Lizard Soldiers Of The Third Reich
Kill-Men Of The Rising Sun
Hitler’s Golden Murder Palace
Fresh Meat For Hitler’s Sex Kitchen
As part of JAPANORAMA I have been inviting my movie-reviewing peers to join in. This post is from Brikhaus over at the fantastic Awesomely Shitty. I love the site because it’s not afraid to stick the boot in and dissect anything and everything that the masses are generally scrambling over each other to fawn over – from Django to the Academy. Today Awesomely Shitty takes on Versus, a low-budget cult zombie flick. You can see the full review here, and follow on twitter @awesomelyshitty.
Versus (-ヴァーサス- Vāsasu): Versus is a bizarre, nonsensical movie. It’s a super low-budget cult film featuring cops, gangsters, shootouts, samurai, zombies, martial arts, karate zombies, sword fighting, and demons. It’s like the director grabbed a list of “cool shit” from the internet, and mixed it all together, hoping it would work. And depending on your point of view, it either totally works, or is a complete fucking mess. The movie has an odd tone somewhere between serious and wacky. I suppose if Versus had played it straight, nothing would work. The whole thing is just too goddamn crazy. The closest thing I can compare it to is Evil Dead II. The zombies are a mix of traditional lumbering zombies, and other zombies who can shoot guns and know karate. I can’t think of any other movie where you can see zombies shooting machine guns, or humans roundhouse kicking zombie heads off. At least it earned a few points for originality. At 2 hours and 10 minutes, Versus definitely overstays its welcome. Some of the fight scenes seem endless, and when they aren’t fighting, the movie sucks so hard you wish they were back to fighting again. It’s an endless cycle of shit. Versus is a hard movie to rate. I enjoyed the karate zombies and weird sense of humor. I also enjoyed the well-choreographed fight scenes. However, the movie drags at times, and it way too long for its own good. I’d say it rounds out to be an average watch. Good to watch drunk, but not otherwise.
An old review of Versus from this site can be found here.
Drive: Follows a professional stunt driver (moonlighting getaway driver) as he makes a unique connection with his neighbour, and her criminal husband. This is a fascinating mix of raw drama and the most brutal violence you’ll see all year. Gosling is phenomenal; with so few lines (but when he speaks, he means it) this could have gone pear-shaped but his entire body tells so much more about the methodical, isolated driver character than any script could. The rest of the cast do well to keep up, except Ron Perlman, who is, as always, categorically pants – at least he’s consistent! What’s most apparent is that the film’s meticulously put together; tension levels are unbearable in parts (opening 15 will blow you away), music’s memorable and used effectively, general ambience is great, and it’s stylishly filmed yet maintains a painfully indie vibe – you couldn’t really ask for more in a film. Hopefully, this will have a bigger longer life in DVD players than the two-weeks it appears to be getting in most cinemas.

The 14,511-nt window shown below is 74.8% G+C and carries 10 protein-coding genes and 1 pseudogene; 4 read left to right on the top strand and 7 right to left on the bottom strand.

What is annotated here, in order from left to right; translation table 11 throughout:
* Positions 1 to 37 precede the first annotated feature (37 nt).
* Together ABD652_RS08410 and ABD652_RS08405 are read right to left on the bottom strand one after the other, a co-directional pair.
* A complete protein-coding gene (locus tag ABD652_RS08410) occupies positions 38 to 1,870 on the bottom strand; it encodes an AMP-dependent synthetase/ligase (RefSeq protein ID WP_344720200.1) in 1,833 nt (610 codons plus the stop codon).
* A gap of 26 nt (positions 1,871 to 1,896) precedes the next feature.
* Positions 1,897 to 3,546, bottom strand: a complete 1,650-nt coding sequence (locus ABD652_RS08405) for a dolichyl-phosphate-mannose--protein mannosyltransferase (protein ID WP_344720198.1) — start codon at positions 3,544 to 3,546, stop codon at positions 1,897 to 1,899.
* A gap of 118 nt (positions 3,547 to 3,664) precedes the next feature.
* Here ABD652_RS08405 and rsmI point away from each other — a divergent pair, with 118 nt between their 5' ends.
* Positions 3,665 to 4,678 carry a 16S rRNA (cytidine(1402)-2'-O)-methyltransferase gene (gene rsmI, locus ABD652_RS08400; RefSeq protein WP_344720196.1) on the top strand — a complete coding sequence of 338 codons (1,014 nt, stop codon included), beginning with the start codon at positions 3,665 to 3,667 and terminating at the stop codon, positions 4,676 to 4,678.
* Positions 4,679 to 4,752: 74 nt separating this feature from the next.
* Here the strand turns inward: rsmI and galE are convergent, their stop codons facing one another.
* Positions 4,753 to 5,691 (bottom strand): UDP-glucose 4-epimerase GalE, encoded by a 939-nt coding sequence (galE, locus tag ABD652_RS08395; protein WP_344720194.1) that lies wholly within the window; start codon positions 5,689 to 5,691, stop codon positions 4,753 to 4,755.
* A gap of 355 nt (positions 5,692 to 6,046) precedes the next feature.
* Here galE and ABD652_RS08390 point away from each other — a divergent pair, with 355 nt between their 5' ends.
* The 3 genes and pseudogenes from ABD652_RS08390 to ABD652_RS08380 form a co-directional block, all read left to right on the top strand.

Alice Creed: Two men kidnap a woman and demand a ransom from her wealthy father. This is the very definition of a ‘tight’ film; 3 actors, handful of locations, and a simple story that’s jam-packed with universal drama – it doesn’t get more basic than this. All three actors are great, but I can’t help but feel that the more seasoned Marsan was upstaged by both youngsters. Special points to Arterton, who is still on her way up, but isn’t afraid to appear in a risky film like this. The story – and its development – are both strong, aided by a few tasty reveals; the ending’s also solid, and keeps you guessing. The opening 10 minutes is bizarre with almost no dialogue and a very, very unsettling vibe. Alice Creed is a fantastic ‘little’ gem packed with more drama than most blockbusters – just stay away from any more reviews (almost any plot info would be a spoiler) and capture this for yourself!
The Secret in their Eyes: A retired policeman turned struggling author digs through an unsolved murder case. This starts epically slow, with the first hour culminating in a pedestrian ‘whodunnit’… The most annoying aspect is that for a murder case, it’s full of the worst clichés like unknown people in pictures and a reliance on memories and unturned stones (poor police work first time round!!) There’s some technically stunning shots, like the aerial/football ground take, but this is karma’d out with the worst SFX team in history and the awful rubbery skin used to convey ageing. A handful of quirks and jokes lighten it up a bit and push the film along – letter A missing, telephone answering gag, door being open/closed etc. While it’s technically sound and reasonably well acted – this is way, way off of the greatness mark – with the final product being two long, slow, boring and non-captivating hours. Poignant, but pointless.